It’s the one thing I can safely say every writer I’ve ever known has trouble with, except those with photographic memories, of course.
Should a particular word be hyphenated, or is it one word, or even two words?
The answer isn’t always simple and sometimes it depends on the role of the word in the sentence. Is it acting as a modifier before the noun? If so, it will usually be hyphenated. But if the modifying expression comes after, protocol dictates they should be separate words:
an up-to-date dictionary
the calendar is up to date
Throw into the mix the fact that various leading dictionaries offer different spellings and it’s easy to understand why hyphenation is such a minefield for many writers.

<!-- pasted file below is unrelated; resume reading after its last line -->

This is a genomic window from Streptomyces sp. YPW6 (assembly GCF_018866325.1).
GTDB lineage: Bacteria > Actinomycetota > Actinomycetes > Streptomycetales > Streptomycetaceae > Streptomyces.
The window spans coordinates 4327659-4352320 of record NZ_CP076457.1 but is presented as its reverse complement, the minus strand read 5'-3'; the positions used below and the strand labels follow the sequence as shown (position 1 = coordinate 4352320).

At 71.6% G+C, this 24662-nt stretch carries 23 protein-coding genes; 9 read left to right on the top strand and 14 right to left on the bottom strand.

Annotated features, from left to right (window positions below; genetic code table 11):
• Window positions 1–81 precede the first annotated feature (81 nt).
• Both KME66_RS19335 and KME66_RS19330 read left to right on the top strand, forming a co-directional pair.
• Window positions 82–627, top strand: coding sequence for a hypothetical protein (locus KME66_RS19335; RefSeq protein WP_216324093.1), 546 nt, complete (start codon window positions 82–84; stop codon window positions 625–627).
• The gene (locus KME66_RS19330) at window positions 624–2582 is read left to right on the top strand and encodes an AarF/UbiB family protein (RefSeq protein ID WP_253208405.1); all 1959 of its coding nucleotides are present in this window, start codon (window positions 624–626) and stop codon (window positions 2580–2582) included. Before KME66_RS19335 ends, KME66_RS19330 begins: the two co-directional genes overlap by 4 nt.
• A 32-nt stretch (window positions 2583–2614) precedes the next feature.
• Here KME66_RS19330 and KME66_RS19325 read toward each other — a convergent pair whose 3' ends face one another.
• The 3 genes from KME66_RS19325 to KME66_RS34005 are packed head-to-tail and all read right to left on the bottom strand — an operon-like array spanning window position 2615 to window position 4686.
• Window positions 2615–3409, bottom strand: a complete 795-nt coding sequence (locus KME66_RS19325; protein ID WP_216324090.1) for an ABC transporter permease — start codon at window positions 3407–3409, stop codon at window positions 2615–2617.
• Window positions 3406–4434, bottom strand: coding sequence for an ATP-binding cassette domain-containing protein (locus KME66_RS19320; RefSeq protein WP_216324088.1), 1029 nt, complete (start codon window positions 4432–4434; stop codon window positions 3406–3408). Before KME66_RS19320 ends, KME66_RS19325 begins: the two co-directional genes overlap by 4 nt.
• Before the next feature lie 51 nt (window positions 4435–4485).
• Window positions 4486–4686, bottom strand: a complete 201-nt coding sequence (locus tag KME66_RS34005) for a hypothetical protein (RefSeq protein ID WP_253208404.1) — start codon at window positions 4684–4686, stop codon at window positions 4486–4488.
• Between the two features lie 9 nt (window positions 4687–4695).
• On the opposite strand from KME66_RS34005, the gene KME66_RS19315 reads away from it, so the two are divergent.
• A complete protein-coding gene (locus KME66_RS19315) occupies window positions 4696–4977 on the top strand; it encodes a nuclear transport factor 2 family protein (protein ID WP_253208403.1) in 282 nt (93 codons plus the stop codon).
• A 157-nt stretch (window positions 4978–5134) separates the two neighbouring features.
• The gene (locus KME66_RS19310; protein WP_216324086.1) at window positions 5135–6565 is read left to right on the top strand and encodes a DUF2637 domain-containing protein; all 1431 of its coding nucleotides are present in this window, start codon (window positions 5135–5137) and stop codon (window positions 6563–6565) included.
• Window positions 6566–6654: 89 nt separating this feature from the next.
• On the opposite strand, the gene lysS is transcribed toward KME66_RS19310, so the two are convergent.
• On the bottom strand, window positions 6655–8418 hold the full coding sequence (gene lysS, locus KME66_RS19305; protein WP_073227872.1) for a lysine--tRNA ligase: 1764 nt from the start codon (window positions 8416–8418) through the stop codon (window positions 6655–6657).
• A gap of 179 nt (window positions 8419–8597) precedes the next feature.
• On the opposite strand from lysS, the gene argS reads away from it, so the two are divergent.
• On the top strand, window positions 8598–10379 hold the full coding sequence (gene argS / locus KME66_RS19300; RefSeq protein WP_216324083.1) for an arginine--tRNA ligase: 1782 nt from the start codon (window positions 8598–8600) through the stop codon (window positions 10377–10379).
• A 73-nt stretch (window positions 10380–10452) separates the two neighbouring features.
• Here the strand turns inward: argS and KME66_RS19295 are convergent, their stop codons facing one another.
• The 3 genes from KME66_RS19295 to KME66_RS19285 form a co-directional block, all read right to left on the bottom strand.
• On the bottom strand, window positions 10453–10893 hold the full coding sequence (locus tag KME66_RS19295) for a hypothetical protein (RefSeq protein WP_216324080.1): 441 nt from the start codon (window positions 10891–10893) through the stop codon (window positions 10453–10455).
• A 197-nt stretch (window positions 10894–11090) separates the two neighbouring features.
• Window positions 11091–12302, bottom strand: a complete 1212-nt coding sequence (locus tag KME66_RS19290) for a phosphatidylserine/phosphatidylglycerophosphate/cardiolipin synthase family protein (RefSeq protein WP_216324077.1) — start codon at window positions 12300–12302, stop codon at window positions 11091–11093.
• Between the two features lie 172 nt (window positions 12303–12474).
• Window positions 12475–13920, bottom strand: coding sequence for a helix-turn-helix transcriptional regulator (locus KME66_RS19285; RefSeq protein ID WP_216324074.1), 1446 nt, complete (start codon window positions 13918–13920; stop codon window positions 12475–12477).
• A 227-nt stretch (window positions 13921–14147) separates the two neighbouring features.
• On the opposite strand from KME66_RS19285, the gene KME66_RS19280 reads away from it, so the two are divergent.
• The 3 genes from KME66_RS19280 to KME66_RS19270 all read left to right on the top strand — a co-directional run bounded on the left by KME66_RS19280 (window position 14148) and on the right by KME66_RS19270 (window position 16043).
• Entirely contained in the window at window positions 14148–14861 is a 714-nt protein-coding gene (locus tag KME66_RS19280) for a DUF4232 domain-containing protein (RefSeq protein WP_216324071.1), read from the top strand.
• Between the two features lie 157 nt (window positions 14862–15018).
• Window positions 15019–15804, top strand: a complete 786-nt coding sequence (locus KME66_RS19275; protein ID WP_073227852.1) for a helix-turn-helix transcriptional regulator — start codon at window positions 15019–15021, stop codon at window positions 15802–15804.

Here are a couple of other instances where hyphens should be used
- Numbers – eighty-three, seventy-four, twenty-seven
- Points on a compass (although US usage differs somewhat) – north-west
And don’t confuse a hyphen and a dash – they are quite distinct and have different jobs to do.
Now for a little quiz! Ask yourself if these words are hyphenated, not, or potentially both.
cul de sac
ill at ease
well to do
And to round off, horse-fly, horsefly or horse fly? I’ve added this simply as my Other Half has just taken a photo of one in the garden!
From a proofreader or editor’s point of view, unless it’s wrong or inconsistent, we won’t necessarily change it. In my own writing I still tend to hyphenate most words I’ve been brought up to recognise as requiring a hyphen, yet I know this practice is changing. English is evolving, or becoming more lax depending on how you prefer to look at it.
The most important thing of all is to be consistent! Readers WILL notice if coal miner becomes coalminer halfway through, or indeed half way through! (for the record it’s coal miner and halfway).
So what are your thoughts on hyphens? Do they cause YOU headaches?